Now the news from this week…

The housing question is still looming. I have until the 24th of this month to let my apartments know if I am moving out at the end of my lease to avoid any addition fees. I also have the option to go month to month at that time or sign a shorter lease or another year long lease. I know I will not be signing another year long lease, but everything else is still up in the air. So more on that later too.

I’m continuing to do daily chauffeur duties to swim team practice, day camps (this week the littles are at a free VBS,) and gymnastics practice. I feel like I never have a solid block of time at home or if I do it’s at night when I’m exhausted, so not being as productive as I hoped. That is something that I need to change as I continue to try and build my business!

I’ve two extra kids staying with us this week, 8 year old twins. They are from a single mom family and she is really struggling financially so hasn’t been able to afford to run her air conditioner or hire a sitter for them. I just couldn’t stomach the idea of them staying alone day in and day out in a hot house, so voila they are here. They live about 3 hours from us, so she will come on the weekend and we will evaluate the situation for next week. (One of my twins is gone for the week at Ministry and Leadership Training, so it hasn’t been quite as tight as it would have been. Plus, these twins get along like gang busters with Little Gymnast so they are having a blast together.)

Speaking of Little Gymnast, today is his birthday. Now that’s something I can get excited about. When he found out he would not be getting his iPad screen fixed for his birthday, he gave me a revised frugal list…he’s getting everything he asked for: 1 gallon of grape juice, silly string, Reeses Pieces and a new blanket. (His Thomas the Train comforter is on it’s last stuffing!) We will go out to dinner tonight with his dad to celebrate…he’s chosen Golden Corral for the unlimited food and chocolate fountain!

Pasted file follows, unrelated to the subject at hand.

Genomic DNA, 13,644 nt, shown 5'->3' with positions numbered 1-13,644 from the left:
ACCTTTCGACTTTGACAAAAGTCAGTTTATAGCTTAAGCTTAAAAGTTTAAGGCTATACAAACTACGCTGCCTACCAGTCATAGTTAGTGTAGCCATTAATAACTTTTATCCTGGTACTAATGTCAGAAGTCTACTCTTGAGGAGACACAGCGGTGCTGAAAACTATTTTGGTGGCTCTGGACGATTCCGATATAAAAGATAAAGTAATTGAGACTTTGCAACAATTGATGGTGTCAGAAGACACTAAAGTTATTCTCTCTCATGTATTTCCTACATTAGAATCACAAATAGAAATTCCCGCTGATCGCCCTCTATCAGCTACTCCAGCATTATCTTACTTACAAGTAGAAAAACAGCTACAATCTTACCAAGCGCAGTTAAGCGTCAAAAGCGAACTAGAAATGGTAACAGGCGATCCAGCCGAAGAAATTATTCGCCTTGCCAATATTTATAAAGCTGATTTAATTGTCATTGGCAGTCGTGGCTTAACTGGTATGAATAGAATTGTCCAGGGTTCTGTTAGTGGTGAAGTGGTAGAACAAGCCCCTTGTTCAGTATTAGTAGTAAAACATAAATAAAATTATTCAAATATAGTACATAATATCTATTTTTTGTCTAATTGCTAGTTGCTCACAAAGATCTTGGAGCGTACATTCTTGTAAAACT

So I’ve got lots of news, but nothing definite. Expect detailed posts coming on:
1. The next payoff goal and timeline.
2. A new, maybe not so extreme budget…maybe. We’ve gotten used to this one and it really hasn’t been that bad.
3. Details on our new family car.
4. A decision on housing as soon as I make one, lots still going on around this so can’t even hint to what the outcome will be.

I hope you are well and enjoying your summer and staying cool. The heat has been stifling and these last few days have been our first break from 90+ degree weather, so I’m dreading seeing what my electric bill will be. But I am oh, so grateful to be a in place where I can run it without worrying about being able to pay the bill. And run it to my comfort. I know that many people can’t do that. We have much to be grateful for, even on our strict budget.


Bad With Money